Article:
During forbearance, principal payments are postponed but interest continues to accrue. Any unpaid interest that accrues during the forbearance will be added to the principal balance (capitalized) of your loan(s), which will increase the total amount you owe. Studentaid.gov has more information on deferment, forbearance, and other ways to manage your loans when you need additional help.
What does default mean? What are the consequences if I default?
Defaulting on your student loan(s) can have very serious implications for your personal credit score—which can have major impacts in many areas of your life for years to come—and your ability to access other federal aid resources and some state funding. Your tax refunds or your wages could be garnished. Defaulting could even impact your Social Security benefits.
- If you fail to make your loan payments on time or miss payments, your loan becomes delinquent.
- If you’re more than 90 days delinquent on your student loan payment, you’ll be reported to the national credit bureaus.
- Failure to bring your loan into good standing can cause your loan to go into default.
- For Federal Direct Loans, you’re considered to be in default if you don’t make your scheduled student loan payments for a period of at least 270 days (about nine months).
Consequences of defaulting
If your student loans go into default:
- The entire unpaid balance of your loan(s) and any interest you owe becomes immediately due.
- You can no longer receive deferment or forbearance.
- You’ll lose eligibility for additional federal student aid.
- The default will be reported to credit bureaus, damaging your credit rating, and affecting your ability to buy a car or house, or to get a credit card, among many other serious impacts. It can even make insurance more expensive.
- Your tax refunds and federal benefit payments (Social Security) may be withheld.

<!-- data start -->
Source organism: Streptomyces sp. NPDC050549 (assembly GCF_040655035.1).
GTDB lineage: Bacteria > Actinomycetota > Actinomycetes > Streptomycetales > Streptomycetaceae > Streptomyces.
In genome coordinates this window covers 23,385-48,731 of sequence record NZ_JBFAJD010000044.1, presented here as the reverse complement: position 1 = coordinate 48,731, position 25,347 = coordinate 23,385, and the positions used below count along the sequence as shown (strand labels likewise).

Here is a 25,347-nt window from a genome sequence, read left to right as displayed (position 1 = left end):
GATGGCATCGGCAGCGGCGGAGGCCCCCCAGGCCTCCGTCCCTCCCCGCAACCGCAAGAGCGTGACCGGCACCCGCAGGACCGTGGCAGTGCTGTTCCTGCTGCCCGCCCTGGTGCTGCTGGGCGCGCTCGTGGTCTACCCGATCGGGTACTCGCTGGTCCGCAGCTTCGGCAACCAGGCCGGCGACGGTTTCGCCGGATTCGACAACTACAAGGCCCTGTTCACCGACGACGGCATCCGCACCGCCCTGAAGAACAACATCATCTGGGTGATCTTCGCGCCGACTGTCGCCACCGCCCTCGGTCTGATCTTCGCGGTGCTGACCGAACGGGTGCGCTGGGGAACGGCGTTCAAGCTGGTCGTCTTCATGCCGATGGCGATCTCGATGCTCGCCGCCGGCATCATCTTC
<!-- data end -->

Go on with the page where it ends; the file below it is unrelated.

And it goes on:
- Your wages will be garnished.
- Your loan holder can take you to court.
- You may not be able to purchase or sell assets such as real estate.
- It may take years to reestablish a good credit record.
- Your school may withhold your academic transcript until your defaulted student loan is satisfied.
This is critical: contact your loan servicer right away if you need assistance! They cannot help you if you don’t reach out to them and may be willing to work with you on a solution. Learn more about steps you can take to avoid going into default, and if you do go into default, how to get out again.
Are there opportunities to have my loans forgiven?
Loan forgiveness means your eligible student loans may be forgiven, canceled, or discharged, either in part or entirely, if you qualify for a forgiveness program. Not everyone will qualify for these programs.
The two main forgiveness programs are:
- Public Service Loan Forgiveness:
- Requires you to be employed by a government or not-for-profit organization.
- Forgives your remaining student loan balance after making 120 qualifying monthly payments under a qualifying repayment plan while working full-time for a qualifying employer.
- Teacher Loan Forgiveness:
- Requires you to teach full-time for five complete and consecutive academic years in a low-income elementary school, secondary school, or educational service agency.
- May qualify you for forgiveness of up to $17,500 on your Direct Loan or FFEL Program loans, if you’re eligible.
You may not receive a benefit for the same qualifying payments or period of service for Teacher Loan Forgiveness and Public Service Loan Forgiveness.
In addition to the PSLF and TLF programs, there are a number of other instances that may qualify you for loan forgiveness. Studentaid.gov has more information on these. You must continue to make on-time payments even if loan forgiveness is on the horizon for you.
Federal student loans may be discharged or canceled.
Federal student loans may be discharged or canceled under certain conditions:
- Closed School Discharge
- Perkins Loan Cancellation and Discharge
- Total and Permanent Disability Discharge
- Discharge Due to Death
- Discharge in Bankruptcy (in rare cases)
- Borrower Defense to Repayment
- False Certification Discharge
- Unpaid Refund Discharge
- Forgery Discharge
Where can I get more information?
We want you to have as much information as possible about these important financial decisions. Here’s a list of additional resources, including videos and calculators, to help you plan financially for college:
- Video: How much money should I be willing to borrow for school?
- Video: Responsible Borrowing
- The College Foundation of North Carolina has a wealth of great resources to help you plan and pay for college.
- College Foundation also offers 7 Essential Financial Aid Calculators to help you figure out how to make the numbers work for you.
- Want more information on federal direct student loans? The Department of Education has everything you need to know.